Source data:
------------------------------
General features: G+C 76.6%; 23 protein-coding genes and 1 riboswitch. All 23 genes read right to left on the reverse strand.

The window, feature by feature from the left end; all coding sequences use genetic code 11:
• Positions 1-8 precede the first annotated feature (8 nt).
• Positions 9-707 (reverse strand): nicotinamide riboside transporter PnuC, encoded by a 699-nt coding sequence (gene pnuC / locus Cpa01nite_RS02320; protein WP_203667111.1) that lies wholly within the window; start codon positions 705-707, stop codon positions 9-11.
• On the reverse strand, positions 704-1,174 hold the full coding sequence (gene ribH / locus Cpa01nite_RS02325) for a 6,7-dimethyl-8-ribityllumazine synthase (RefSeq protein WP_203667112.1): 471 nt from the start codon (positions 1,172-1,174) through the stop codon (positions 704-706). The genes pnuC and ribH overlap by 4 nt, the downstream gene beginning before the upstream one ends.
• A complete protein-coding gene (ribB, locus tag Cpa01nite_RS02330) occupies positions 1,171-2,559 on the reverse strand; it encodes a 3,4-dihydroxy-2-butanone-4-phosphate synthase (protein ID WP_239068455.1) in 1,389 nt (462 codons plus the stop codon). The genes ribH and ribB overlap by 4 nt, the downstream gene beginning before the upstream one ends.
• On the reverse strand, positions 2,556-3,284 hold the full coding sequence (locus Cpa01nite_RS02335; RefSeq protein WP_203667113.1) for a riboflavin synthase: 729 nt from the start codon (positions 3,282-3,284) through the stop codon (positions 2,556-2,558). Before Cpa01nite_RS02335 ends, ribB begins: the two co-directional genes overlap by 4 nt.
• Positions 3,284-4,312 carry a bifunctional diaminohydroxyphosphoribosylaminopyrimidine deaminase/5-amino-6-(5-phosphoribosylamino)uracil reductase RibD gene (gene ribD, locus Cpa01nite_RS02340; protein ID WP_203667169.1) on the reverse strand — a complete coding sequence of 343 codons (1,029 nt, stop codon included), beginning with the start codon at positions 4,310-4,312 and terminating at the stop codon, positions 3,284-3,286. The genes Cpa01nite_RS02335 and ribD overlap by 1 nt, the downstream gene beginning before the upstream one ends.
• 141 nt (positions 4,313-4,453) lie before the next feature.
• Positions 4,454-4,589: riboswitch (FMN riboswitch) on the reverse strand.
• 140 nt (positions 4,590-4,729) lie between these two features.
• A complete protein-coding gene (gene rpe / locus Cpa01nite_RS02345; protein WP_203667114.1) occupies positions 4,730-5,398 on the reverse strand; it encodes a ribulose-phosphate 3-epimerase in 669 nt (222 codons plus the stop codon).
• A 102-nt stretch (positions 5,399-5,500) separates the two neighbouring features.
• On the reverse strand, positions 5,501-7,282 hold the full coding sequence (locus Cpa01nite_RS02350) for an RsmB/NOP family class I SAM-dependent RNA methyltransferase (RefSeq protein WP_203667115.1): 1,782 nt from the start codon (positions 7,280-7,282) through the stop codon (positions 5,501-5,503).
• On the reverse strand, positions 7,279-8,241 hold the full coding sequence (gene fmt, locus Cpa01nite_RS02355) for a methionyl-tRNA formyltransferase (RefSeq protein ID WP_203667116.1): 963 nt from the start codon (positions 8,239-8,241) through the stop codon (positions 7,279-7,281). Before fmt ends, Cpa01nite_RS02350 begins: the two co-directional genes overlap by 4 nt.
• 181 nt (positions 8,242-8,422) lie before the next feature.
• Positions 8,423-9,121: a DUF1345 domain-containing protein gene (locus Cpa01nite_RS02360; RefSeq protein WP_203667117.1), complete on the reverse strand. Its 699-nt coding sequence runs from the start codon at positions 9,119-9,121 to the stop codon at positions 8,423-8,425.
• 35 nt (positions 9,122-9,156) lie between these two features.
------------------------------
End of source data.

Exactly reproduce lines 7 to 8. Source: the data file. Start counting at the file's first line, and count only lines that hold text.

• On the reverse strand, positions 2,556-3,284 hold the full coding sequence (locus Cpa01nite_RS02335; RefSeq protein WP_203667113.1) for a riboflavin synthase: 729 nt from the start codon (positions 3,282-3,284) through the stop codon (positions 2,556-2,558). Before Cpa01nite_RS02335 ends, ribB begins: the two co-directional genes overlap by 4 nt.
• Positions 3,284-4,312 carry a bifunctional diaminohydroxyphosphoribosylaminopyrimidine deaminase/5-amino-6-(5-phosphoribosylamino)uracil reductase RibD gene (gene ribD, locus Cpa01nite_RS02340; protein ID WP_203667169.1) on the reverse strand — a complete coding sequence of 343 codons (1,029 nt, stop codon included), beginning with the start codon at positions 4,310-4,312 and terminating at the stop codon, positions 3,284-3,286. The genes Cpa01nite_RS02335 and ribD overlap by 1 nt, the downstream gene beginning before the upstream one ends.